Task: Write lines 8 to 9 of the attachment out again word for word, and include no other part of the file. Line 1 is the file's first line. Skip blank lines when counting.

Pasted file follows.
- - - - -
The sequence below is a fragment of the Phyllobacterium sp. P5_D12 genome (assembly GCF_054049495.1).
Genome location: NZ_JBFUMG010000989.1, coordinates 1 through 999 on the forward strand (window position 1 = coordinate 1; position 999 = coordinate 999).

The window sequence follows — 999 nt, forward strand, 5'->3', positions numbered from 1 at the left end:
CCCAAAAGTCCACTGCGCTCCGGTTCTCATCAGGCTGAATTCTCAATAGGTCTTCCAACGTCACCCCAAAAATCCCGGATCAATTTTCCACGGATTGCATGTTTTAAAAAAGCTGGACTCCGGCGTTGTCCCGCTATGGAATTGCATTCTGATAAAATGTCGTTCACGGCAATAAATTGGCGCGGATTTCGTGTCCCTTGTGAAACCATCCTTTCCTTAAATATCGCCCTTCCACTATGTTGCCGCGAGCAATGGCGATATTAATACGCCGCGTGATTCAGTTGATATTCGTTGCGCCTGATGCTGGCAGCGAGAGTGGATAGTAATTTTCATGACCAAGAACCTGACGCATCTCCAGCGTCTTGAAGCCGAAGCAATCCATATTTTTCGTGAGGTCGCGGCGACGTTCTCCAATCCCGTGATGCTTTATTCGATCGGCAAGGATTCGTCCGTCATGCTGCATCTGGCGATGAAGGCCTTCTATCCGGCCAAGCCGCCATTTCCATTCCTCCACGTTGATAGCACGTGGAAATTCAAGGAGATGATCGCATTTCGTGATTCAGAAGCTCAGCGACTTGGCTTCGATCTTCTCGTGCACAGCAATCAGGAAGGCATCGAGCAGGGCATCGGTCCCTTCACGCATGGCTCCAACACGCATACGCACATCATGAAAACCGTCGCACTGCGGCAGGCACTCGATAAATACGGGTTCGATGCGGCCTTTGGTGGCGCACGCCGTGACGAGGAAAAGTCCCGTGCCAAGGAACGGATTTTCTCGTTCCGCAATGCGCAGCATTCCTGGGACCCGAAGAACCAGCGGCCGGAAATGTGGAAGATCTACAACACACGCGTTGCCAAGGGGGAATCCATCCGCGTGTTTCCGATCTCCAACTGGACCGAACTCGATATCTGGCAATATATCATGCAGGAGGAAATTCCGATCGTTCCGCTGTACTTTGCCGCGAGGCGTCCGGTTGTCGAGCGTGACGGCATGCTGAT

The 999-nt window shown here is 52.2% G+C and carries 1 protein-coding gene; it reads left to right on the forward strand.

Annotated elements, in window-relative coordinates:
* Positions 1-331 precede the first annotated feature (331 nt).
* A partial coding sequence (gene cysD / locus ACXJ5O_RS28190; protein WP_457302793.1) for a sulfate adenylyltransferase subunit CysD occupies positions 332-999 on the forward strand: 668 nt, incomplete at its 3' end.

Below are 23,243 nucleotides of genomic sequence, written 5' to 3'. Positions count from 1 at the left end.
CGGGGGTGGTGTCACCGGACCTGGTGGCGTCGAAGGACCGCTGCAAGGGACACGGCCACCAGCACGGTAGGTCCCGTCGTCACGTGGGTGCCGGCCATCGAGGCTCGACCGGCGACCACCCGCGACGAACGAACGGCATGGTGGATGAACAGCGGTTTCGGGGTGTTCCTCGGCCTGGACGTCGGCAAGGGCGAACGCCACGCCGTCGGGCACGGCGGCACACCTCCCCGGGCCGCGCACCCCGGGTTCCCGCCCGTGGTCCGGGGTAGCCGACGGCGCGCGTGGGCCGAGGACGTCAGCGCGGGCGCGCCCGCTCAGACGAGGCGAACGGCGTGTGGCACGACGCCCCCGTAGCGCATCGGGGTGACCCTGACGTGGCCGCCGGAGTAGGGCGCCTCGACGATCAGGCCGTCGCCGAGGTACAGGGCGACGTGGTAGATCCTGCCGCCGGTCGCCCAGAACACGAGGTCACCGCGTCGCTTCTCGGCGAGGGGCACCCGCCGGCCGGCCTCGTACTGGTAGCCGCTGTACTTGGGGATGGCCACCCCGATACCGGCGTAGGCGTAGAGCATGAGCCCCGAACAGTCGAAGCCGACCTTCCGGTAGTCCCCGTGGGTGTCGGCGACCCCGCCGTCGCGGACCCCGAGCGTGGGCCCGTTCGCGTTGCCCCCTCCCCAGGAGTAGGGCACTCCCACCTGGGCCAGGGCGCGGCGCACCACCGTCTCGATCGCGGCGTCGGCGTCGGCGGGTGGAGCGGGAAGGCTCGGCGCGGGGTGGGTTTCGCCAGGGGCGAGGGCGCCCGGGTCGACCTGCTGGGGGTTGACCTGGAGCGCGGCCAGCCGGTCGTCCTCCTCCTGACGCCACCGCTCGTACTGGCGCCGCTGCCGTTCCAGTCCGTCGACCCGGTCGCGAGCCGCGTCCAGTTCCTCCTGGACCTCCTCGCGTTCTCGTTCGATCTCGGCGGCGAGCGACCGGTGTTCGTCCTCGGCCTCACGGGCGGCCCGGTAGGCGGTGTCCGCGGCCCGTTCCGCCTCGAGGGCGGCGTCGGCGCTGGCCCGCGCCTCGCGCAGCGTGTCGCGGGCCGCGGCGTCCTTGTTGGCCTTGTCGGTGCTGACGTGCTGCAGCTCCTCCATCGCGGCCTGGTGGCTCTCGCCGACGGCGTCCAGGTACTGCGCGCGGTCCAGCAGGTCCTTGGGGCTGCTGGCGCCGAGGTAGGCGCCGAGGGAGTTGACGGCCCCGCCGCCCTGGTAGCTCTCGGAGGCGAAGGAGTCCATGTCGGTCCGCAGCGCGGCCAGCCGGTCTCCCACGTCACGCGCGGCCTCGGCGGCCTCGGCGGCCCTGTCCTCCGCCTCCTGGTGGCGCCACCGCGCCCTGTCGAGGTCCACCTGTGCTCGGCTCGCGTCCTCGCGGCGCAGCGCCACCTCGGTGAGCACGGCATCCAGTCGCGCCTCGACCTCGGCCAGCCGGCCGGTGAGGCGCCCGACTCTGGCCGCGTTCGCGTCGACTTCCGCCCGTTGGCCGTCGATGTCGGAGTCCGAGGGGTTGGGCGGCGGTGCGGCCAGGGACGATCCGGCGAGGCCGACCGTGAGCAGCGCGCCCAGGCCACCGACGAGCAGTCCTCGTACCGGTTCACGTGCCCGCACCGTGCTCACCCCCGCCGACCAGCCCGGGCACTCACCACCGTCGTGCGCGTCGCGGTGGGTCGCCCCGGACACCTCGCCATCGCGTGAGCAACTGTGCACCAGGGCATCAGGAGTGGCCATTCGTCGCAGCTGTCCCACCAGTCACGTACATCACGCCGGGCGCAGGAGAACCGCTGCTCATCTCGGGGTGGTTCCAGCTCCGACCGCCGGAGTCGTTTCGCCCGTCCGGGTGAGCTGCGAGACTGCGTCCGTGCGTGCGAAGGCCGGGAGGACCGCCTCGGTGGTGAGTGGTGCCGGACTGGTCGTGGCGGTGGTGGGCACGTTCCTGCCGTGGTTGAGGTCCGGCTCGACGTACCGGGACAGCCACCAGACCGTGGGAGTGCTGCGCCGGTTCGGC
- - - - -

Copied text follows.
* A partial coding sequence (gene cysD / locus ACXJ5O_RS28190; protein WP_457302793.1) for a sulfate adenylyltransferase subunit CysD occupies positions 332-999 on the forward strand: 668 nt, incomplete at its 3' end.

Below are 23,243 nucleotides of genomic sequence, written 5' to 3'. Positions count from 1 at the left end.